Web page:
Coastal and Marine Resource Management MSc
MSc Coastal and Marine Resource Management
See how you'll be taught in 2021/22 in our Covid information for applicants.
If you think protecting our coasts and oceans should be a top priority and want a master's qualification that'll give you the skills to do it, then this course is for you.
You'll unpack solutions for conserving our coasts and oceans, and create your own strategies to manage environmental, socio-cultural and institutional resources.
This course incorporates fieldwork, lab time and different research methods. Plus, you'll need to respond to changes in the industry. You'll need lots of energy and a desire to improve the long-term sustainability of the world’s coastlines.
MSc Coastal and Marine Resource Management Master's degree entry requirements
Qualifications or experience
- A 2:2 honours degree or equivalent in any subject. Professional experience and other qualifications may be taken into consideration for applicants not meeting this requirement.
English language requirements
- English language proficiency at a minimum of IELTS band 6.5 with no component score below 6.0.
If you don't meet the English language requirements yet, you can achieve the level you need by successfully completing a pre-sessional English programme before you start your course.
What you'll experience
On this course, you’ll:
- Enrich your studies with case study analysis, lectures from guest speakers and fieldwork
- Use our resources and facilities, and study Portsmouth's diverse marine environments, wildlife, urban development and maritime heritage.
- Share your journey with students from a diverse range of backgrounds
Find out more about what you'll experience on this MSc Coastal and Marine Resource Management degree from Course Lead, Dr Jonathan Potts.
Dr Jonathan Potts: What makes people want to study here? It's all about coastal marine issues so everything from marine plastics, to climate change, through to marine spatial planning, through to marine and coastal recreation. Getting lots and lots of guest speakers in many of whom are ex-students. They're working for all different types of organisations, whether it be overseas governments or whether it be local governments here in the UK.
Other students end up in jobs with the Environment Agency, Natural England, English Heritage — you name it. There's a breadth of jobs out there and we have a very, very good employability rate. I think the most important things are that you'll make a great range of people, there's a really good lecturing team, and you'll develop a range of academic and career-based skills that will never leave you.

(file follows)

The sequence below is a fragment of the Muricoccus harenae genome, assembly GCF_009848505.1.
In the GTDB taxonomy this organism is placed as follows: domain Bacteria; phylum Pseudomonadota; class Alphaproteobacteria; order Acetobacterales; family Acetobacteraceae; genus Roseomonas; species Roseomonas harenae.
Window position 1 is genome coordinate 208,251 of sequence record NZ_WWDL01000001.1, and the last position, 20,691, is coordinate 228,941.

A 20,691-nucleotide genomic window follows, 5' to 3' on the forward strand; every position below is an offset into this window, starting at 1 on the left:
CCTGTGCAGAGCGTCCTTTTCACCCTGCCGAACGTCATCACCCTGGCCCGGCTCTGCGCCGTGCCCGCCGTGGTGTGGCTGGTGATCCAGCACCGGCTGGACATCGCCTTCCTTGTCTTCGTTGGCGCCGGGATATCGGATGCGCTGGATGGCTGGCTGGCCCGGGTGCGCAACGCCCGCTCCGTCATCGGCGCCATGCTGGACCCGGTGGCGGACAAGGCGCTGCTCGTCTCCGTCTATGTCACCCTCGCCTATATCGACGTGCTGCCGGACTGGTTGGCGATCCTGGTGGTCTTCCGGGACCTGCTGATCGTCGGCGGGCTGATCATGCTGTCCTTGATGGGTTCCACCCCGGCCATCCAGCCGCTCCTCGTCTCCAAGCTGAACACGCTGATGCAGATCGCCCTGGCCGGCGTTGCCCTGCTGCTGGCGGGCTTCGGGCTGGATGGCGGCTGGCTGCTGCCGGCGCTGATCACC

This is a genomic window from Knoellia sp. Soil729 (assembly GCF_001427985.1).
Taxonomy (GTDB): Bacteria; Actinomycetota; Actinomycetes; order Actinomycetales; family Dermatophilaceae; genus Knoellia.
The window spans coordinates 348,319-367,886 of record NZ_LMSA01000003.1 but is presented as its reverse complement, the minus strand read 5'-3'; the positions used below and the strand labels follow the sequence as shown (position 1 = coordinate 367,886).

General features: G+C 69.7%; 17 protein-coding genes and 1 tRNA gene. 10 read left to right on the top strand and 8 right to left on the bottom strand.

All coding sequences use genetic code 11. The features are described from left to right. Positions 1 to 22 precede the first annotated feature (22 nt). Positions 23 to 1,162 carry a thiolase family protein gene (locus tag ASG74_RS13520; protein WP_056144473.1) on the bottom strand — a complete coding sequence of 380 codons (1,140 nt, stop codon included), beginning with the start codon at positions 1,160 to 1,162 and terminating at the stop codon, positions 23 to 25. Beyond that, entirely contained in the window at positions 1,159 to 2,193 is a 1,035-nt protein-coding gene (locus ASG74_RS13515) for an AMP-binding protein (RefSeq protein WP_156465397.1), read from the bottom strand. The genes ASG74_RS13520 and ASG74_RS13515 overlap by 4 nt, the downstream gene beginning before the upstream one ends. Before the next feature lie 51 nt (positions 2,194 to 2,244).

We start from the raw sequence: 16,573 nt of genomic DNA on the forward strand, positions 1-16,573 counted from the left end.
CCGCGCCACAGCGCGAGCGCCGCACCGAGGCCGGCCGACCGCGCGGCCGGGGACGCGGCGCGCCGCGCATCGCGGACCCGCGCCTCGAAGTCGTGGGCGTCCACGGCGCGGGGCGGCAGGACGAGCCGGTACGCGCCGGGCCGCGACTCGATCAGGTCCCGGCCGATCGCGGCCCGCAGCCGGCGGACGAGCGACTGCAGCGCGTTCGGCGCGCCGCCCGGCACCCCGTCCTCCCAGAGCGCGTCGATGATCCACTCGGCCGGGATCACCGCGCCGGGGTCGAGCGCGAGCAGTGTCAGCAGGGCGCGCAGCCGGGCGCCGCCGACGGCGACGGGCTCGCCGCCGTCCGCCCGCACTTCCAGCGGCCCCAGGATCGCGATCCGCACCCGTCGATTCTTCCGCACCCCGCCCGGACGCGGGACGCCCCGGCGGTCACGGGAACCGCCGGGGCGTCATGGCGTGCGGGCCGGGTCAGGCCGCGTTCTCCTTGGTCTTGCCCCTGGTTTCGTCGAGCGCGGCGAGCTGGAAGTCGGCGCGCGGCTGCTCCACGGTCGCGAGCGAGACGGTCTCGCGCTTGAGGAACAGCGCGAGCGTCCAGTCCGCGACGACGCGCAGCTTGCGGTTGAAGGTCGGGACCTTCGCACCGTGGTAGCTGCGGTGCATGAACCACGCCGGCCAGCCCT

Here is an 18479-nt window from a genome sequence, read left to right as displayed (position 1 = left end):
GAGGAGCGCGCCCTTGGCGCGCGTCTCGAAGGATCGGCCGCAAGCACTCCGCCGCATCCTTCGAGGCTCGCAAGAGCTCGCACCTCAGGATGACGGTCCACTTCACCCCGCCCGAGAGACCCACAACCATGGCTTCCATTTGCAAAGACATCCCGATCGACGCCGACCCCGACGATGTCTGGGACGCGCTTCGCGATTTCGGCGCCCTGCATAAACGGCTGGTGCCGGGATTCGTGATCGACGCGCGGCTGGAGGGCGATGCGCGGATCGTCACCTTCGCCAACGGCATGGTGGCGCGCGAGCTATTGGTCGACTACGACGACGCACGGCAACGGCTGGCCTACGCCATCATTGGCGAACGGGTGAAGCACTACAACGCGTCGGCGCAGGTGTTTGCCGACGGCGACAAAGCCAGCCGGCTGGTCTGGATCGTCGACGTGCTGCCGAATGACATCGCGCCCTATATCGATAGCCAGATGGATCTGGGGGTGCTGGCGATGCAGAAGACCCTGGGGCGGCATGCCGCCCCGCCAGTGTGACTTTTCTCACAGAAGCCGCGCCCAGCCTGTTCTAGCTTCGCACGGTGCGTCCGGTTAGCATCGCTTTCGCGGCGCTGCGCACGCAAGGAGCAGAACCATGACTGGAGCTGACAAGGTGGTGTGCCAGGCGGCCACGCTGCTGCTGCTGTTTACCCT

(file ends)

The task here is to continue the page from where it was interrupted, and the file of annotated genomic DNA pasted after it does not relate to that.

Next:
Careers and opportunities
Once you've completed this course, you'll be well positioned for a career in marine resource policy, the use or development of maritime resources, or the conservation of natural resources of coasts and oceans.
What can you do with a Coastal and Marine Resource Management degree?
You can expect to find job opportunities within:
- Government agencies
- Environmental consultancies
- Observational or research institutions concerned with resource management
You may also choose to work in industry, with community groups, for landowners or in a consultancy role. Alternatively, you might wish to pursue a career in research or education.
We'll provide you with as much support as possible in finding the right job, through our industrial contacts, careers events, recruitment fairs and individual advice.
Work experience and career planning
We'll give you all the help you need to find internships, voluntary roles and opportunities that will complement your studies.
Most importantly, once you've finished the course, you can use our Careers and Employability service for up to 5 years, to help you find a job that puts your skills to work in the marine resources industry.
The course is unique because there is no other one like it in the country. Portsmouth provides a great setting for the course as it is surrounded by such an interesting and busy coastline.
What you'll study on this MSc Coastal and Marine Resource Management degree course
Each module on this course is worth a certain number of credits.
You need to study modules worth a total of 180 credits. For example, 4 modules worth 30 credits and 1 module worth 60 credits.
Core modules in this year include:
- Coastal and Shoreline Management
- Marine Policy, Planning and Conservation
- Principles of Giscience
- Research Skills and Project
- Sustainable Blue Economy